Portland brewpub and hotel chain McMenamins said Tuesday it is seeking $20 million from individual investors to pay off debt it took on during its coronavirus shutdown and pay for future projects.
The family-owned company said it will use the money it raises “to bring the company back to pre-COVID-19 levels” and to build other projects – including additions to existing properties in Hillsboro and Troutdale.
McMenamins is offering preferred stock, a type of investment that functions like a loan in many respects. It’s available only to “accredited investors,” those with a net worth exceeding $1 million or more than $200,000 in annual income. The minimum investment is $100,000.
The iconic Oregon company disclosed nothing about its current finances but said it “was experiencing one of its best financial first quarters in more than ten years” before the coronavirus outbreak prompted it to close all its hotels and restaurants.
McMenamins operates 56 whimsically adorned hotels, movie theaters, restaurants and bars in refurbished schools, fraternal halls, roadhouses and strip malls in Oregon and Washington, including the Kalama Harbor Lodge at the Port of Kalama. One of Oregon’s most distinctive businesses, the chain is renowned for rehabilitating aging facilities and turning them into community watering holes and tourist attractions.
Like scores of other Oregon companies, though, the coronavirus outbreak upended McMenamins’ established business model and left it facing a perilous future.
The company laid off 3,000 people in March when the outbreak epidemic hit the Northwest. The company has since rehired about 744 and hopes to have brought back 1,800 by June. It reopened several locations last week.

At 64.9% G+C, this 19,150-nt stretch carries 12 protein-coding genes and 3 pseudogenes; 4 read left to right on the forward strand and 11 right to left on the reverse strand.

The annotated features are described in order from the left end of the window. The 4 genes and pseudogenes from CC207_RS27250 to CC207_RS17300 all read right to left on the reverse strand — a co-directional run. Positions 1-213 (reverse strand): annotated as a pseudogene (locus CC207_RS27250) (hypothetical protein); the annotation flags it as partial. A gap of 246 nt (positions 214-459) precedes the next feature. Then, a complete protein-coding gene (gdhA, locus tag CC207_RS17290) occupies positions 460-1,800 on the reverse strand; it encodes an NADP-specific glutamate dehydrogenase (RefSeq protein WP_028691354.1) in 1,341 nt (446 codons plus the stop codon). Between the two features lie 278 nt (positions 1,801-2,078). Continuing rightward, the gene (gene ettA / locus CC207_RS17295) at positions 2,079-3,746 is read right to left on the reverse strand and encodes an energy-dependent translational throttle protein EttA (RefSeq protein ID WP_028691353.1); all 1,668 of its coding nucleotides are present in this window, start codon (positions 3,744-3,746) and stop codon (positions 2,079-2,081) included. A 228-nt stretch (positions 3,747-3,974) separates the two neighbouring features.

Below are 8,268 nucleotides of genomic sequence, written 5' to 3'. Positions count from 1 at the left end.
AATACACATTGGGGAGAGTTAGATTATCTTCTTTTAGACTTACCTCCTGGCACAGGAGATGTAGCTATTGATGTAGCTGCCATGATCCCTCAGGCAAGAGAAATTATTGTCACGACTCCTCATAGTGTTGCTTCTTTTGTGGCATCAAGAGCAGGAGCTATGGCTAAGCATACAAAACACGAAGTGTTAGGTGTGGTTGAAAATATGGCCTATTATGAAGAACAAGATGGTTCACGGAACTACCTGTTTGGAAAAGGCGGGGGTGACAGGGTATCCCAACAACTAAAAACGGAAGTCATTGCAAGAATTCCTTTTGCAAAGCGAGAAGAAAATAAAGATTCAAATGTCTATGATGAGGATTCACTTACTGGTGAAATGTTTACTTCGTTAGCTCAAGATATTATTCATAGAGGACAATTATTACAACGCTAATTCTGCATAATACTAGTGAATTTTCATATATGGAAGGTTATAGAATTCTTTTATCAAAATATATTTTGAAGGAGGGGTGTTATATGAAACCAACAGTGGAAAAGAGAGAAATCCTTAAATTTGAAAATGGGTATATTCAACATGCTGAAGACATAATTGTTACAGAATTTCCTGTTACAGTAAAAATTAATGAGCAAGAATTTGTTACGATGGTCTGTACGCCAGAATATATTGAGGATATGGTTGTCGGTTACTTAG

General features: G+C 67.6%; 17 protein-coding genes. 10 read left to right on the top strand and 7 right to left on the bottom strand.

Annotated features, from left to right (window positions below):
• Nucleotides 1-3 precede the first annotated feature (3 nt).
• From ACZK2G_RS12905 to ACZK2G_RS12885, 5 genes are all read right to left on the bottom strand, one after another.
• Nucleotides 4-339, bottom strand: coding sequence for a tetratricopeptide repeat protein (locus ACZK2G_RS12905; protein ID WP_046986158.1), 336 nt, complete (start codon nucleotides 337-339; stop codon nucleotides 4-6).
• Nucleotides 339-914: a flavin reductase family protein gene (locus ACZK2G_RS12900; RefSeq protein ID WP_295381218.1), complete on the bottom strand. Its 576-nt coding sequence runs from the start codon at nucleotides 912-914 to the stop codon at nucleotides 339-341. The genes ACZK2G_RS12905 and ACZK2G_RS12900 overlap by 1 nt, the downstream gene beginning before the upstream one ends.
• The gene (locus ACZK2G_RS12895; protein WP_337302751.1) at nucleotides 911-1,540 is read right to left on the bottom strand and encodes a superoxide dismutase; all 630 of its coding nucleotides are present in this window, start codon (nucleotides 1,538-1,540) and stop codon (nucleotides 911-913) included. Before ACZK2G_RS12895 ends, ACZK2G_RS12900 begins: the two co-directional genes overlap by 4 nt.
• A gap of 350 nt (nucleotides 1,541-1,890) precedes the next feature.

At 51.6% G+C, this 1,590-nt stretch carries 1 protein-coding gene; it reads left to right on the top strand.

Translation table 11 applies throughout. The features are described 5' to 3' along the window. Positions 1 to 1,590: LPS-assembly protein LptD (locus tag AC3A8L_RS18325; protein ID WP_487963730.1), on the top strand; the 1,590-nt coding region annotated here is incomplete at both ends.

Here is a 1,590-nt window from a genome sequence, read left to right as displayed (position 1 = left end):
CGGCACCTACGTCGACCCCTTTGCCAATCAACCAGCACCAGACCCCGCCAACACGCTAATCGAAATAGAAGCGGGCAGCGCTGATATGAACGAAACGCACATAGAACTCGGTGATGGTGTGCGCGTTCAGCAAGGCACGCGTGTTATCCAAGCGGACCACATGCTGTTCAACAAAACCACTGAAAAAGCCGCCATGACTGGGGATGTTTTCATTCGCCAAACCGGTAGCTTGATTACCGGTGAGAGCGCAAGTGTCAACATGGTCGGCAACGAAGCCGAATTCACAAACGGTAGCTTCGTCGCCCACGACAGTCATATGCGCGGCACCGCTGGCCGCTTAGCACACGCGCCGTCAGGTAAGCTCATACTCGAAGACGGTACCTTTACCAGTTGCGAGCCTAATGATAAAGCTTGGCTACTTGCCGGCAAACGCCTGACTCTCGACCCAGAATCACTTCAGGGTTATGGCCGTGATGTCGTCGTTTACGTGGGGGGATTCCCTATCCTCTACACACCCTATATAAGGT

McMenamins did not say Tuesday how much debt it took on during the coronavirus outbreak but gave no indication it is facing an existential crisis. The company has not previously sought investment at the company-wide level, but did accept similar investments to fund two projects in Washington, the Anderson School in Bothell and the Elks Lodge in Tacoma.
McMenamins didn’t say why it opted not to pursue a conventional bank loan or an institutional investment, but the preferred shares will enable the family to accept investment while retaining control of the company.
The shares available Tuesday come without regular voting rights but do give investors the opportunity to vote on any sale of the company or other, unspecified major corporate changes. If McMenamins fails to redeem shares when investors request them, holders of preferred stock will have the right to elect one member of the company’s board of directors.
The company said its new offering will pay a 3% cumulative dividend and up to a 6.5% total return over five, eight or 10 years.